This document provides a very short overview of the near-field effect (NFE). A variety of simple HOA example implementations follow.
We'll by briefly reviewing the near-field effect (NFE) in the context of FOA and HOA.
The near-field effect (NFE) has been formally included within the Ambisonic framework since its initial design. In the classic days of Ambisonic hardware, users usually only directly interfaced this aspect of Ambisonics through the use of:
The ATK's FOA toolset includes NFE radial filters in their classic Ambisonic form. In the FOA context a travelling wave encoded with all real, aka basic, coefficients represents a planewave. The ATK also names this travelling wave as a basic wave, because of the use of basic, real coefficient encoding. SuperCollider's PanB is a basic, planewave encoder.
An Ambisonic system's reference radius is the radius at which a basic wave is encoded. So the reference radius locates the radius at which the system's encoding uses real numbers only.
For FOA, the reference radius is infinity. A wave arriving from infinity is a planewave, which is why FOA's basic wave is a planewave.
The FOA near-field compensation filter returns the inverse of the FOA proximity filter, and given the same radial argument undoes the curvature to the wavefront that had been applied. In the context of loudspeaker decoding, the near-field compensation filter is intended to remove the wavefront add by the nearness of the loudspeakers. I.e., near-field compensation filter removes the curve added by the physical nearness of real monitors in the real world.
Parameters theta and phi supply the look direction. The angle argument continuously transforms the image between:
The term radial beamforming is used to describe this soundfield operation. With radial beamforming the soundfield can be decomposed and recomposed as spherical waves, at whatever radius we choose.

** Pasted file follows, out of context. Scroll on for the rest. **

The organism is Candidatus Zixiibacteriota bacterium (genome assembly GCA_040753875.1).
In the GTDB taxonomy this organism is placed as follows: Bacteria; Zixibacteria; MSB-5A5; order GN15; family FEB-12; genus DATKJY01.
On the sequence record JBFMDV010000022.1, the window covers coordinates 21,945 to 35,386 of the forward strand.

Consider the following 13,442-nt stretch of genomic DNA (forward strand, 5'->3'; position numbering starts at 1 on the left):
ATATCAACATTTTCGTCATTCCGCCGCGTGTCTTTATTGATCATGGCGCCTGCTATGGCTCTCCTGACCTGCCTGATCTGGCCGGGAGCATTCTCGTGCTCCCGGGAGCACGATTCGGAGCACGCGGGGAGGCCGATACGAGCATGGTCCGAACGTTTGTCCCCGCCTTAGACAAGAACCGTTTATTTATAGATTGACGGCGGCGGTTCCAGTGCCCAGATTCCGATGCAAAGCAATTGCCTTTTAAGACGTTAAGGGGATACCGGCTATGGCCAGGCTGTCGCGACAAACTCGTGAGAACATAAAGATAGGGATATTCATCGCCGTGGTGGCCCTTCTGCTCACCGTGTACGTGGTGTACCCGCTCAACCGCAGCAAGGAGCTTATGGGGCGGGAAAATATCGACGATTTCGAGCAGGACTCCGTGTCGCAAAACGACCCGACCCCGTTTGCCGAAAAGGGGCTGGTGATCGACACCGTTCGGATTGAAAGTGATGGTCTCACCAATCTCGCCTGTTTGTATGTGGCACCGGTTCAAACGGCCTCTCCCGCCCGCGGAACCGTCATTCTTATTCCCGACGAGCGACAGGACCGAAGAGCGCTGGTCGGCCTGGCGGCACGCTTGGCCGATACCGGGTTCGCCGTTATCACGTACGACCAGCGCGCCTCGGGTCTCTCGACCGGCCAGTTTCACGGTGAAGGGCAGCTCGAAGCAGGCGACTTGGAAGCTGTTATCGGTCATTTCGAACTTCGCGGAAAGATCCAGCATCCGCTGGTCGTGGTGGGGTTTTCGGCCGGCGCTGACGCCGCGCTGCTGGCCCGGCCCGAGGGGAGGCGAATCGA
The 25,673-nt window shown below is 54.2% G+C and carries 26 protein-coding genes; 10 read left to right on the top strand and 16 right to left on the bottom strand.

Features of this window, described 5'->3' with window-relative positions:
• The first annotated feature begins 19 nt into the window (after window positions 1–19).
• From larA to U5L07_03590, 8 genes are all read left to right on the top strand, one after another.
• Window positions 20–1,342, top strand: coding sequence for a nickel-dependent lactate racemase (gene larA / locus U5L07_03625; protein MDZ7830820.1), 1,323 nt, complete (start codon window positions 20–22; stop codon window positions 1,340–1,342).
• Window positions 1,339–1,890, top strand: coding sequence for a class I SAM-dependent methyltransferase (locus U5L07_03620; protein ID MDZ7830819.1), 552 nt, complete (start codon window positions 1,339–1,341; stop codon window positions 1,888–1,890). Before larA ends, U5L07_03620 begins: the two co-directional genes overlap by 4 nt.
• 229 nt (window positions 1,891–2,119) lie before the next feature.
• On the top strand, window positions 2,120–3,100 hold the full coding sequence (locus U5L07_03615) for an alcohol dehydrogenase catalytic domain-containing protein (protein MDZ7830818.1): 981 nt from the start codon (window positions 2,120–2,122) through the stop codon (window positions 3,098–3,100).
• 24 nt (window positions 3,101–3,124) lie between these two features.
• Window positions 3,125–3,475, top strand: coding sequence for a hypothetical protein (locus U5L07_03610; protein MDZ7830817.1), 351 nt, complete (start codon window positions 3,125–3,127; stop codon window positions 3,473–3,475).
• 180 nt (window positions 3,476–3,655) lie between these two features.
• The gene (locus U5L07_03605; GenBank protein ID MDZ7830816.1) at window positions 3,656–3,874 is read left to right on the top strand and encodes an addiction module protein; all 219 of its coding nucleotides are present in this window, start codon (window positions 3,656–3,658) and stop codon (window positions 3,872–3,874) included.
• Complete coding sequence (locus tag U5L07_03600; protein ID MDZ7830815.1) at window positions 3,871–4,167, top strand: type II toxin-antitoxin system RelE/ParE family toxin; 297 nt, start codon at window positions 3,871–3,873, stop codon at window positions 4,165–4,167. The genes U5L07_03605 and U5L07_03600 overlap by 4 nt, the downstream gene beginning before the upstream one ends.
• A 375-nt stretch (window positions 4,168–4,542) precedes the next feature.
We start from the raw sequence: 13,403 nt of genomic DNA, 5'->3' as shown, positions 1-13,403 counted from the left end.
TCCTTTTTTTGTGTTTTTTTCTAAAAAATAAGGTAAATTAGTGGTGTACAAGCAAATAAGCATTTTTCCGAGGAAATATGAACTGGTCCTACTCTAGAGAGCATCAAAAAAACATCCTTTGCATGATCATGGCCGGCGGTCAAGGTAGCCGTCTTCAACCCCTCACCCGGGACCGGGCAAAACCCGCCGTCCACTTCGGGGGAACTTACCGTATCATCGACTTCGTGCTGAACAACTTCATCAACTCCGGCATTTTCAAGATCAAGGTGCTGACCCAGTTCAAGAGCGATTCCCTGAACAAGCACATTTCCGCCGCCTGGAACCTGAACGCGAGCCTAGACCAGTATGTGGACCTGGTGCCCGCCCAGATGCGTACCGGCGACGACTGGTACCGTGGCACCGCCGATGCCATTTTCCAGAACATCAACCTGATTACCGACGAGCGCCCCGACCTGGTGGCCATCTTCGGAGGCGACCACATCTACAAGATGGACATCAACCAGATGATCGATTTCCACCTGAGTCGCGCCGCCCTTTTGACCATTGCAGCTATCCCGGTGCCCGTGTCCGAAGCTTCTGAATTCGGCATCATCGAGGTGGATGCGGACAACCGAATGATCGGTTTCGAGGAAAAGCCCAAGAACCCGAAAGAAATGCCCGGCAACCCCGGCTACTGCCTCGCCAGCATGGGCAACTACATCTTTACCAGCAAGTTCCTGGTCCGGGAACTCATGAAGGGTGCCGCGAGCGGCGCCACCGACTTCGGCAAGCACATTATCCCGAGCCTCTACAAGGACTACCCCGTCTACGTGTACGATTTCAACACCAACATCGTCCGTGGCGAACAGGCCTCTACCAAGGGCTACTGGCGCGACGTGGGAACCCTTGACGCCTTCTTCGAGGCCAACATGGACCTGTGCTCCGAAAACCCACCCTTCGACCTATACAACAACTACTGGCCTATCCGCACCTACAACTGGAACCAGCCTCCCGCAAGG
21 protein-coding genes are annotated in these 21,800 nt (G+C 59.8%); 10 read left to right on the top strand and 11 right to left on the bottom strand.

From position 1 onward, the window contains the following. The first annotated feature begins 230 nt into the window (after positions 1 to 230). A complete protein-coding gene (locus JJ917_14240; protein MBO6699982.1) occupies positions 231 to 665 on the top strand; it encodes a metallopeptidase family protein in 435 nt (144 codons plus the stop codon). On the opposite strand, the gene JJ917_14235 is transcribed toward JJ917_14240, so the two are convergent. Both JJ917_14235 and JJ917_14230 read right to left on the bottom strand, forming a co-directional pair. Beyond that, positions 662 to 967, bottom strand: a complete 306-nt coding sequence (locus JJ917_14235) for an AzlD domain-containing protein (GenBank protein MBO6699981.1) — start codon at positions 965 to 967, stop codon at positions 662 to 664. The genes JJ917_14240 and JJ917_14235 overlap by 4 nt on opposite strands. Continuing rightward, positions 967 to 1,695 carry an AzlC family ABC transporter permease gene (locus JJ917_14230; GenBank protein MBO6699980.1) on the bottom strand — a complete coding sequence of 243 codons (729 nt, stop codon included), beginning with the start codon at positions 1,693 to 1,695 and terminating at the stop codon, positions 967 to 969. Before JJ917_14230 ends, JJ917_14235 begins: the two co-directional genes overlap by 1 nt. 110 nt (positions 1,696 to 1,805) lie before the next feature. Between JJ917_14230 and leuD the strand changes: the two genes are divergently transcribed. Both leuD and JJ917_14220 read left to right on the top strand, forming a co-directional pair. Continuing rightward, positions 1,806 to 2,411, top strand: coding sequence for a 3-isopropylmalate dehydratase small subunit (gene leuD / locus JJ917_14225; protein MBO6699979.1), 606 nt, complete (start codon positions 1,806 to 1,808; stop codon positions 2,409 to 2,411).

It could be argued that the greatest innovation in Daniel's reframing of Ambisonics in a higher order context is the translation of the basic wave to a radius other than infinity.
If we'd like to think in a real world way, this is equivalent to pre-filtering a soundfield with the near-field compensation filter in anticipation of decoding to loudspeakers located at a pre-determined radius. This radius is the reference radius. We can view this as the anticipated loudspeakers finishing off the synthesis of the curve of the encoded waves by physically adding the remaining curve.
This is all good, but the true genius is the inclusion of a the near-field effect control filter, which combines the near-field compensation and proximity filter into a single block. The arrangement is as illustrated above, but without the inclusion of focus. Also, instead of having a single distance argument, there are two, one for each filter. Doing so makes it very easy to translate the reference radius. In other words, we can move where basic waves are encoded, which easily facilitates radial beamforming.
If we prefer thinking in terms of virtual loudspeakers, changing the reference radius corresponds to moving the virtual loudspeakers. This then corresponds to moving the soundfield sampling radius when it comes to decomposition and recomposition.
As part of the ATK's HOA toolset we have three principal filters tasked with the near-field effect.
Each of these has a distinct role:
Signal: *hoaDist is the associated FIR kernel designer.